The Fraser Health Palliative Care Program was once recognized by Dr. José Pereira, co-founder of Pallium Canada, as one of the three best palliative programs in Canada.
This is no longer the case.
Today, Delta Hospice had its own building taken away by the Fraser Health authority for refusing to offer MAID on its premises, despite it being available in the neighbouring building.
Dr. Neil Hilliard, former Program Medical Director of the Fraser Health Palliative Care Program, recently testified at Senate as part of a study on Bill C-7, a bill to expand access to euthanasia for those not near death, and his submission was an eye opener.
Dr. Hilliard walked the Senate through the sad story of how after the implementation of MAID at the federal level in 2016, and the election of an NDP government in BC in 2017, we saw the speedy dismantling of our top-notch Palliative Care Program, which led to resignations and loss of service.
Although “Fraser Health-led patient and family focused research in the palliative approach to care was recognized internationally as a leader in its research in treatment of intractable symptoms at the end of life, such as treating unbearable pain or distressing confusion,” things began to fall apart quickly.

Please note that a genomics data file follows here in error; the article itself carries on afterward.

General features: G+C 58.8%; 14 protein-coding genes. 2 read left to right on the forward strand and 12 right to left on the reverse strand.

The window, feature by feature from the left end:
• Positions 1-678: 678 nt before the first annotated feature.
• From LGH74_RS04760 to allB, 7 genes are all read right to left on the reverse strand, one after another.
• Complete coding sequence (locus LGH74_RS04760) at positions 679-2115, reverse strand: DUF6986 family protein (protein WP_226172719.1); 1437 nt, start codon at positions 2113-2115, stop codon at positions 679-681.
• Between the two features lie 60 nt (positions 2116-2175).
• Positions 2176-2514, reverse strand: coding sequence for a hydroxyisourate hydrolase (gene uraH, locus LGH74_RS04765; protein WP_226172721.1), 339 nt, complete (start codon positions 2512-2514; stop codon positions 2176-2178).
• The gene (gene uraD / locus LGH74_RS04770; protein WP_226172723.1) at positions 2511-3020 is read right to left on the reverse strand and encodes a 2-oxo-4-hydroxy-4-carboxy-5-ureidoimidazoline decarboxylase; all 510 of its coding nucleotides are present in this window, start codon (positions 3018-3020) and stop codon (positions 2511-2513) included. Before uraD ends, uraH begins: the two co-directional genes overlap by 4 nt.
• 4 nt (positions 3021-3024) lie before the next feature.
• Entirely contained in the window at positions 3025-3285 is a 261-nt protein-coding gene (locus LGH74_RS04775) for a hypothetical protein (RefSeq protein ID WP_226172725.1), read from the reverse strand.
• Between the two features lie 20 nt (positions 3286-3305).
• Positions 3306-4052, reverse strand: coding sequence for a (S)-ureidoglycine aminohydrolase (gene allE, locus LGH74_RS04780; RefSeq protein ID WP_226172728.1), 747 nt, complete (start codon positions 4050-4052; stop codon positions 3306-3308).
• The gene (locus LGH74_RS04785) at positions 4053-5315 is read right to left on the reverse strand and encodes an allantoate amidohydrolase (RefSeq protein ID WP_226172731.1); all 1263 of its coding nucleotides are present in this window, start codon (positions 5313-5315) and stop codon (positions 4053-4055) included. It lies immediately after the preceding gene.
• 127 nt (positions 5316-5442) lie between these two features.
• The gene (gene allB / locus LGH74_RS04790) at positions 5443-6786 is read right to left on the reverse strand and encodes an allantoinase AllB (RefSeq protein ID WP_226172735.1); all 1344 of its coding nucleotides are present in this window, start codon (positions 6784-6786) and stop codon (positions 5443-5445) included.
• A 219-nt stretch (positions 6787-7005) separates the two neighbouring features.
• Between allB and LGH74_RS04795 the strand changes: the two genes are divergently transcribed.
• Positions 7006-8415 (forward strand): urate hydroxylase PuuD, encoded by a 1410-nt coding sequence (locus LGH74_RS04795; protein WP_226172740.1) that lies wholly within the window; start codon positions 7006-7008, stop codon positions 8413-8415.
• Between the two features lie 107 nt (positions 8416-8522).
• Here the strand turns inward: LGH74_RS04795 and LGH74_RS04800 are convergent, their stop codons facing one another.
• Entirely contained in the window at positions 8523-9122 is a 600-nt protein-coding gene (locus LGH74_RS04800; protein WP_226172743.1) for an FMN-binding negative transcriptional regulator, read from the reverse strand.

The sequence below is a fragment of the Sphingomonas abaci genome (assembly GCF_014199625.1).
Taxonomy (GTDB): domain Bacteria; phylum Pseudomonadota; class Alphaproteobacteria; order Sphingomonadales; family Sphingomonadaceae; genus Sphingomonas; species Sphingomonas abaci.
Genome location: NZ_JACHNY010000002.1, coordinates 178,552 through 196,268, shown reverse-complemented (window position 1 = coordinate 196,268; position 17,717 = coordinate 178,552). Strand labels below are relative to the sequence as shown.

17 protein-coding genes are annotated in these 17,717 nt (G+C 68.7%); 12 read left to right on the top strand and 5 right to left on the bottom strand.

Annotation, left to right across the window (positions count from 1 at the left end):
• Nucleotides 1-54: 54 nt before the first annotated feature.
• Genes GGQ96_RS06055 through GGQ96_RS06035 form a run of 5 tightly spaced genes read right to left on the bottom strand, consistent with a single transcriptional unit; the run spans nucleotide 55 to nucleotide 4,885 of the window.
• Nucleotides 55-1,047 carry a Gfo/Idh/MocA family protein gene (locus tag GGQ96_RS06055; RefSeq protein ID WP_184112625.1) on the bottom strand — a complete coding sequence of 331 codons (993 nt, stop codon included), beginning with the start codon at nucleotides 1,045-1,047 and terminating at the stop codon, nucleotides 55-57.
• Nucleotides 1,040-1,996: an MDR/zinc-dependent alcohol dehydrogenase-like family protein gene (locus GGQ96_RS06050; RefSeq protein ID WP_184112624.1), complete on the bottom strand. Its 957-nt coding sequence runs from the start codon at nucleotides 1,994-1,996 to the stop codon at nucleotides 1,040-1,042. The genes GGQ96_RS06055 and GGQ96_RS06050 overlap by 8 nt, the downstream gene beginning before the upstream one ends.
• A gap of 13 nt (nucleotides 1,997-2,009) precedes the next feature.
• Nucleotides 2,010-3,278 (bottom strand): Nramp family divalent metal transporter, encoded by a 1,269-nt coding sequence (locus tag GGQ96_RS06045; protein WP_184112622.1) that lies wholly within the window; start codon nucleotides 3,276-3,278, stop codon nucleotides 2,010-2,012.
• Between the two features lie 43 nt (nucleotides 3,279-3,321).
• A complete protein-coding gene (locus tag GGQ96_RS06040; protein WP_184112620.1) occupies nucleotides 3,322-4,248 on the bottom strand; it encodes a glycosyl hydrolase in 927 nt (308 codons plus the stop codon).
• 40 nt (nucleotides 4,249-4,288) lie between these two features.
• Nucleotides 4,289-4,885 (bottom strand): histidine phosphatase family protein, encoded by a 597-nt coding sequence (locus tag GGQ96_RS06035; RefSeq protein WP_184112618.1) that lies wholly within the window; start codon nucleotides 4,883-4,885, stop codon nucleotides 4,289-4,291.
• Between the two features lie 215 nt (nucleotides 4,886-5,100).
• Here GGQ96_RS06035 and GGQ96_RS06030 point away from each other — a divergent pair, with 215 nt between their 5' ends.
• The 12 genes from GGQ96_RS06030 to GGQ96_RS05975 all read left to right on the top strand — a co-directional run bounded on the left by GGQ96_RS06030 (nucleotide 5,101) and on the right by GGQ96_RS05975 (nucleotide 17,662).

In his submission, Dr. Hilliard testified that “The Fraser Health solution to providing enough resources for MAID has included using scarce palliative care resources for the provision of MAID.”
Dr. Hilliard explained that in the beginning, the Fraser Health guideline was for a doctor to only discuss MAID with a patient once they initiated a request. However, he stated that now “there are known incidents of MAID being offered by physicians to patients on first presentation to the emergency department as an option to relieve suffering.”
So, it would appear that before ensuring that patients are receiving access to adequate medical interventions, we are now offering euthanasia as a first option.
Most Canadians may not even be aware that Canada has a Framework on Palliative Care that states that a request for physician-assisted death cannot be truly voluntary if the option of palliative care is not available to alleviate a person’s suffering.
By redefining palliative care to include the provision of MAID, access to palliative care has been compromised.
Today we see a continuation of this destructive policy with the takeover of Delta Hospice which has been fighting to hold true to their original mission, to help patients live their best life until their natural death.
We seem to be forgetting that palliative care and MAID are fundamentally separate practices. Every Canadian palliative care organization, international palliative care organization, and the WHO maintain that palliative care is not intended to hasten or postpone death, but rather to attend to a patient’s physical, emotional and spiritual needs.
Fraser Health has been militant in their insistence that all hospices (except faith-based) make space for what is not even considered palliative care by the World Health Organization. They have refused all attempts by Delta Hospice to find a compromise.
And so, we arrive at today. That slippery slope we heard about back in 2015 is starting to look a whole lot like a runaway freight train.